Internet forums associated with the Islamic State and its supporters immediately flooded the Internet with unconfirmed pictures of the carnage, along with calls to Sunnis to reject reconciliation with the Shiite-led government, which has been a long-assumed necessary first step to eliminating the Islamic State’s presence in Sunni-held areas.
Aymenn al Tamimi, who studies Iraqi insurgent groups for the Philadelphia-based Middle East Forum, said that the massacre, if proven to be the work of Shiite militias, will embolden the Islamic State’s messaging to Iraq’s Sunni population that only it can protect them from the Shiite government that it says oppresses them. And it will only lead to a bloody response from the Islamic State and its Sunni tribal allies that will push the new government in Baghdad even further from successful reconciliation.
“It helps give a pretext for IS to say it will conduct revenge attacks against the Shi’a, thus playing up the image again of protector of Sunnis,” he said. “One might reasonably expect the next major IS ops to be called ‘revenge for our people in Baquba.’”
But besides the instigation of what many see as a new round of mayhem as the two communities target one another’s civilian populations, it also sends a message to Sunni tribes that might be considering opposing the current control over much of Sunni Iraq by the Islamic State: The government cannot protect you from us or from the Shiite death squads.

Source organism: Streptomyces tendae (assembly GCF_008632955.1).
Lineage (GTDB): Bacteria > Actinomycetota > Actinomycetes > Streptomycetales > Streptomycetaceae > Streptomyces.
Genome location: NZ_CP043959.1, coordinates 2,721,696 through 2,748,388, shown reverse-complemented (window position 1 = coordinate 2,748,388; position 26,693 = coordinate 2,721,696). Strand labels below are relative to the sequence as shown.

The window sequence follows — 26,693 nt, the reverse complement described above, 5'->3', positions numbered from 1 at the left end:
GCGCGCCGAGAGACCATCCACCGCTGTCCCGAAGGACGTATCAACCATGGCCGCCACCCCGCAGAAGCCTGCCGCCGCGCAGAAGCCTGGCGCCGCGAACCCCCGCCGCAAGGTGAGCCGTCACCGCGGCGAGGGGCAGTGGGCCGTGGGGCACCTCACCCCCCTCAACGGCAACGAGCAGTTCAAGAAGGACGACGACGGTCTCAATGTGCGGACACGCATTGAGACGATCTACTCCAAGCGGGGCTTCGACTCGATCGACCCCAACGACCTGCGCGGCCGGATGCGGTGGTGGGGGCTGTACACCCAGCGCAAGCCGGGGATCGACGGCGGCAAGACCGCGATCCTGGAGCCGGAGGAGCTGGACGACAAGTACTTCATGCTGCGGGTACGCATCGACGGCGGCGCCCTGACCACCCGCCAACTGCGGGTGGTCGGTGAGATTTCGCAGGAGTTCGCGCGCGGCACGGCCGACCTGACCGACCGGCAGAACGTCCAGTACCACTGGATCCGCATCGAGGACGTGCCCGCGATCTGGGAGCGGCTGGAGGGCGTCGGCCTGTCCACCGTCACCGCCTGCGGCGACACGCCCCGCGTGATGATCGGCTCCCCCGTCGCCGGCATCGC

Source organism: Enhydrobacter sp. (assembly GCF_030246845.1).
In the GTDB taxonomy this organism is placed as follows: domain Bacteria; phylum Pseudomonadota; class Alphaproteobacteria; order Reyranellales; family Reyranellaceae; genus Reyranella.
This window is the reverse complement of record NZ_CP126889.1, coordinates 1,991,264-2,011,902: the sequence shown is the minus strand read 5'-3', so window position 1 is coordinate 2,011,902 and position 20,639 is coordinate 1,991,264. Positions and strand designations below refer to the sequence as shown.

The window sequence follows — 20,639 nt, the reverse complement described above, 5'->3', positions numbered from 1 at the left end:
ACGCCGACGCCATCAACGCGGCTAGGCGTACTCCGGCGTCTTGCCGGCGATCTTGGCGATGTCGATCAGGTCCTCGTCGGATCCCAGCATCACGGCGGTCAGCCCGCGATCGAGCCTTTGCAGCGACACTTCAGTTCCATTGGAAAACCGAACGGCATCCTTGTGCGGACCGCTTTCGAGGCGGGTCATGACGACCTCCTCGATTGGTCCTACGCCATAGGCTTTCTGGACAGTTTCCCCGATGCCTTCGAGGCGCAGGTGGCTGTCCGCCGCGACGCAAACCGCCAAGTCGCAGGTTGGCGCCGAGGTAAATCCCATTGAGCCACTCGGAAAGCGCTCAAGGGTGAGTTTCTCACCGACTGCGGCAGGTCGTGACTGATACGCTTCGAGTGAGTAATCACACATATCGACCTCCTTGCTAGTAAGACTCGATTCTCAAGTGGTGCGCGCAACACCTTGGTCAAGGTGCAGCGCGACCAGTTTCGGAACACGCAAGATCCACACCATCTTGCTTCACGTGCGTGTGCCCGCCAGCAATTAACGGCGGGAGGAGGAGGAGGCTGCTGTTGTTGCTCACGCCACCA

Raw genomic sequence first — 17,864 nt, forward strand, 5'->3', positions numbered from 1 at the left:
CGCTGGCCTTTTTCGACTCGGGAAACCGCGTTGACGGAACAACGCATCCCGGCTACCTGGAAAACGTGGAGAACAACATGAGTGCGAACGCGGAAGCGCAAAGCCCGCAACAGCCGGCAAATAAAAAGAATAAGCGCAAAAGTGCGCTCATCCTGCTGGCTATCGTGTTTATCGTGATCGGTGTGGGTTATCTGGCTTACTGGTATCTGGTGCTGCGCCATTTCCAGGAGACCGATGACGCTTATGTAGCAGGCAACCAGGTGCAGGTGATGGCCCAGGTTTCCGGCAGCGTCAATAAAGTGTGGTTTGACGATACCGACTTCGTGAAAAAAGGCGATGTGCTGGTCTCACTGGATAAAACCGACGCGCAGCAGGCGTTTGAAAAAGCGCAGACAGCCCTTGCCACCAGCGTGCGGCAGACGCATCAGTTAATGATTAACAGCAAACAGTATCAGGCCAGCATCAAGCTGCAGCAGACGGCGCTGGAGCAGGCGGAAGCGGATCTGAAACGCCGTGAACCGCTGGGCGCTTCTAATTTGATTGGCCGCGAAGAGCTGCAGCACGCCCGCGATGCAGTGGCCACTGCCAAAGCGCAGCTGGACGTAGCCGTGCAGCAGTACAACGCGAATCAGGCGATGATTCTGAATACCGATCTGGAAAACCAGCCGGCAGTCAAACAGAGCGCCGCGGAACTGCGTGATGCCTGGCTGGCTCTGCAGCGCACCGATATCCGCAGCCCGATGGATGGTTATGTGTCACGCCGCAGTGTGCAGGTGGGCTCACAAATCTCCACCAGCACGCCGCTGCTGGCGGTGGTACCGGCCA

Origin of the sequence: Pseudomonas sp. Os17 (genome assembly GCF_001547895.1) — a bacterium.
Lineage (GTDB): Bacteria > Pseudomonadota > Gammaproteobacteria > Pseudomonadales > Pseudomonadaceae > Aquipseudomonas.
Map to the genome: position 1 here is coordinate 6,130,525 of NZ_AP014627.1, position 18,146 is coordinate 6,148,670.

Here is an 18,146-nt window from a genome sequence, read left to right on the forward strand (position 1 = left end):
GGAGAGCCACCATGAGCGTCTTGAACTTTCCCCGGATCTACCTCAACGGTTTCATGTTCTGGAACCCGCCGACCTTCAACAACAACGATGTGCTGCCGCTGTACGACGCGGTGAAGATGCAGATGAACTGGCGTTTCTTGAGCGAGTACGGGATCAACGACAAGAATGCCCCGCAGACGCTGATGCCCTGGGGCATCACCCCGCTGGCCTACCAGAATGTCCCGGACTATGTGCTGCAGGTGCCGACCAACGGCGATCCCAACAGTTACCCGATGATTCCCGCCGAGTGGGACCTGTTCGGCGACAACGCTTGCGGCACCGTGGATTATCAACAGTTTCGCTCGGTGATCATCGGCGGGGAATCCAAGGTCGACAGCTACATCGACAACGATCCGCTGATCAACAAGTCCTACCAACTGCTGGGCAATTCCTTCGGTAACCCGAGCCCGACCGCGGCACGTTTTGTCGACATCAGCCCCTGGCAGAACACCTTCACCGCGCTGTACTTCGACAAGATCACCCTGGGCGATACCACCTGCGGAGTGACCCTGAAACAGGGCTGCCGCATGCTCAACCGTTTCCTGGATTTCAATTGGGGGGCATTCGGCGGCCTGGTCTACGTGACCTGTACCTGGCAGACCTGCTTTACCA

“I think it has a deterrent effect more than anything: You will be slaughtered if you leave our ‘protection,’” Tamimi said.
Already the response from the local tribes has indicated that Diyala, which is immediately northeast of Baghdad and has been bitterly contested since the fall of much of northern and central Iraq to the Islamic State in mid-June, is likely to see revenge massacres of Shiites in the coming days.
Entire families were killed in the mosque, said Sheikh Salman al Jabouri. He said 15 tribes announced their intent to battle the militias because of their outrage over the killings, indicating a deterioration of support for the government from a Sunni community already fearful of Shiite oppression.
“This is a violation against the mosque and the people who were doing their Friday prayers,” he said. It took place “under the watch of the (government) troops that were near the mosque.”
A military official, who spoke on the condition of anonymity, said the army would launch an investigation into the killings, which witnesses claimed took place within plain sight of a nearby army checkpoint.
Iraq’s Human Rights Ministry voiced outrage about the massacre and called for the government to prosecute the killers. Kamal Amin, the ministry’s spokesman, said the shootings were intended to “divide the country.”
“There is no justification for such an incident,” he said. “We don’t want any kind of reaction, which would be unacceptable.”
Adam Ashton of The News Tribune of Tacoma, Wash., in Baghdad and McClatchy special correspondent Adam Mehdi in Diyala contributed to this report.